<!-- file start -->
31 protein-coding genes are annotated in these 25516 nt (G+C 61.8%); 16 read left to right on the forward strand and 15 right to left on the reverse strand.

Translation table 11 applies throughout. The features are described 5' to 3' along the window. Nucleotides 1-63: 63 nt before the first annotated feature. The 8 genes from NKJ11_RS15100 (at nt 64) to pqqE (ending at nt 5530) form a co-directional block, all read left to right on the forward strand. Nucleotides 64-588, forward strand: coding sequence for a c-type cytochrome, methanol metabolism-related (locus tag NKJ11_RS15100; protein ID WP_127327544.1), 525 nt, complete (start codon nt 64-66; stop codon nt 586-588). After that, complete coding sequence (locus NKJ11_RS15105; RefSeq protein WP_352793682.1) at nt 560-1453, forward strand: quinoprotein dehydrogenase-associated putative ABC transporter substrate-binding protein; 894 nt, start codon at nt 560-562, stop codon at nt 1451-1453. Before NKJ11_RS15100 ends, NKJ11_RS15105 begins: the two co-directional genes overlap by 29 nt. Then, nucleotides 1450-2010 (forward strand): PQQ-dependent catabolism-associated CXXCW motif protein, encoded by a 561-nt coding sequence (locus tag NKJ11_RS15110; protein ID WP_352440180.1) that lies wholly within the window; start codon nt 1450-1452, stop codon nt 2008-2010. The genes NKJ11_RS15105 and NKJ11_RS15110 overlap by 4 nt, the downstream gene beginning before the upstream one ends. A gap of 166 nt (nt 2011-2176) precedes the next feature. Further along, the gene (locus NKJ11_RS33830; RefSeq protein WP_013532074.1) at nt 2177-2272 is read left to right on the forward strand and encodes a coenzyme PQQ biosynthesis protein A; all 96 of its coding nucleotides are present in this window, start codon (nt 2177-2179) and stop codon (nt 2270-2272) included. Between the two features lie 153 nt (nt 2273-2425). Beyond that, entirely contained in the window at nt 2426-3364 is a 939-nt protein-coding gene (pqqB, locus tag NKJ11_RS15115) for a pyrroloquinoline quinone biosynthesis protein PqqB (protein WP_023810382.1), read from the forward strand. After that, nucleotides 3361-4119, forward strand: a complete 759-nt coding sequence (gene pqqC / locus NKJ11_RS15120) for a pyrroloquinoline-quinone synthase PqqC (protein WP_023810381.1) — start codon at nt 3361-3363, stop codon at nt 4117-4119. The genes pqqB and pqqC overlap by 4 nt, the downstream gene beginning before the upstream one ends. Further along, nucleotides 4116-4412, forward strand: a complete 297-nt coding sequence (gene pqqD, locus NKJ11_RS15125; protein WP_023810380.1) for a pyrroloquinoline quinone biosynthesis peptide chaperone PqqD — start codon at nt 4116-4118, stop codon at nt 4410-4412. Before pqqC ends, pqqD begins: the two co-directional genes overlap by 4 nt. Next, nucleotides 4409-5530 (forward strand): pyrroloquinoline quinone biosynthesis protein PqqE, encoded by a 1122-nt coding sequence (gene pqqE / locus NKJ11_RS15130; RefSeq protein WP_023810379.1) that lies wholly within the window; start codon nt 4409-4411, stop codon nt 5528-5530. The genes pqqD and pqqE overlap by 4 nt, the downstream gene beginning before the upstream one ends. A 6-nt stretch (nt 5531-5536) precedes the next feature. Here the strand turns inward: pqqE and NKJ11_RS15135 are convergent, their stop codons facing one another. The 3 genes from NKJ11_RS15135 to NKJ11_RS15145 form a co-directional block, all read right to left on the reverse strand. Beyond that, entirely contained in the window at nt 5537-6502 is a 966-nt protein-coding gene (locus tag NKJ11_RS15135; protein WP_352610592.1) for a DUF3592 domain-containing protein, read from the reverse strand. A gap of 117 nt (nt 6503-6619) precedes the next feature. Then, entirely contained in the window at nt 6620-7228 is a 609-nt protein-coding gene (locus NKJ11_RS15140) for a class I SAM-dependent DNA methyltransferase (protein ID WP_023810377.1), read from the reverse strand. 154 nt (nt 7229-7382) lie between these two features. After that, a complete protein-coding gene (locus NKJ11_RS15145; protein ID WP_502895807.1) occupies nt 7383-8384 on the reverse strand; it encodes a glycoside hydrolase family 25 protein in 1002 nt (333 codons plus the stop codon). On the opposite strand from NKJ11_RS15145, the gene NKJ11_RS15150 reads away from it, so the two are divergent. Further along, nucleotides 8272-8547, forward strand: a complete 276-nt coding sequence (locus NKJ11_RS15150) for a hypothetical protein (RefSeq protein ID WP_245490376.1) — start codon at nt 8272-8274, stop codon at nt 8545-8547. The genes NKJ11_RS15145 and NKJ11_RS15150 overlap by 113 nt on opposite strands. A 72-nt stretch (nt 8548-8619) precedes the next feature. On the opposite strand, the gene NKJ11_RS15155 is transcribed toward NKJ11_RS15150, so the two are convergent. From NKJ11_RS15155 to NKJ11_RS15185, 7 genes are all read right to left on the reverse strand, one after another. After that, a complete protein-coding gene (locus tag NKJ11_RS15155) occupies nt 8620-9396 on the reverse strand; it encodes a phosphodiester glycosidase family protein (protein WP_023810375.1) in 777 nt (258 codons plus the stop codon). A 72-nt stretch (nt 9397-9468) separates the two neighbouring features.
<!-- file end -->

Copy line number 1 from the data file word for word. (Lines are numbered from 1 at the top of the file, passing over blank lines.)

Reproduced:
31 protein-coding genes are annotated in these 25516 nt (G+C 61.8%); 16 read left to right on the forward strand and 15 right to left on the reverse strand.